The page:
Reviewed By: S. Shaefer Spires, MD, Duke Center for Antimicrobial Stewardship and Infection Prevention, Durham, NC
The authors compared 53 patients who received bezlotoxumab to 53 patients receiving SOC and found an absolute risk reduction of 32% in those receiving bezlotoxumab. Bezlotoxumab was associated with highest difference in recurrence rates in those with 1-2 risk factors (compared to ≥3) and among those with <2 prior episodes of recurrent CDI (compared to those with ≥2), suggesting that there may be more of a benefit in using bezlotoxumab earlier in the natural history of recurrences and perhaps also in the sweet spot of those patients with 1-2 risk factors for recurrence. In the adjusted analysis using inverse probability of treatment weighting, bezlotoxumab remained significantly associated with lower odds of 90-day recurrence and all-cause hospital readmission. Notably, in the few recurrences that did occur in the bezlotoxumab group, all of them were receiving SOC at the time of administration, suggesting that rushing to give bezlotoxumab while the patient remains in the hospital may not be the best method unless their stay is anticipated to be prolonged by other factors beyond the SOC treatment duration. It should be noted however that fidaxomicin was used more in the bezlotoxumab cohort (32% vs 9%, P=.004) which may skew the results towards a benefit for bezlotoxumab.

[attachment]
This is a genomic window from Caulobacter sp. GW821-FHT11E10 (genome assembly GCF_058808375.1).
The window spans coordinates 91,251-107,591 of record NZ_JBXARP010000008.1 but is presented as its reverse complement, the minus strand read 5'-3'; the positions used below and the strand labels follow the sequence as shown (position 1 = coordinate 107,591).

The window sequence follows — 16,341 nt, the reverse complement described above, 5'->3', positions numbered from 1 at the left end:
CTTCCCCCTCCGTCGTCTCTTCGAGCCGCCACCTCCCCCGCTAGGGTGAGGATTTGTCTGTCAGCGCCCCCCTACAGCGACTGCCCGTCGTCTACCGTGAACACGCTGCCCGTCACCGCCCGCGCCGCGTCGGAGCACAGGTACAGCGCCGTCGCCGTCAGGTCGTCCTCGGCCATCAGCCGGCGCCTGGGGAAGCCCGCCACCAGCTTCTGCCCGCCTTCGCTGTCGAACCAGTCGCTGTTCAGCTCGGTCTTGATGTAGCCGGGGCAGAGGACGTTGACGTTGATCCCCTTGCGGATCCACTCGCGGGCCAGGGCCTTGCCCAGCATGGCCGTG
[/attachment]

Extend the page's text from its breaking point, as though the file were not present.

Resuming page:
Tanner M Johnson et al., “Real-World Comparison of Bezlotoxumab to Standard of Care Therapy for Prevention of Recurrent Clostridioides difficile Infection in Patients at High Risk for Recurrence,” Clinical Infectious Diseases 74, no. 9 (May 1, 2022): 1572–78, https://doi.org/10.1093/cid/ciab674.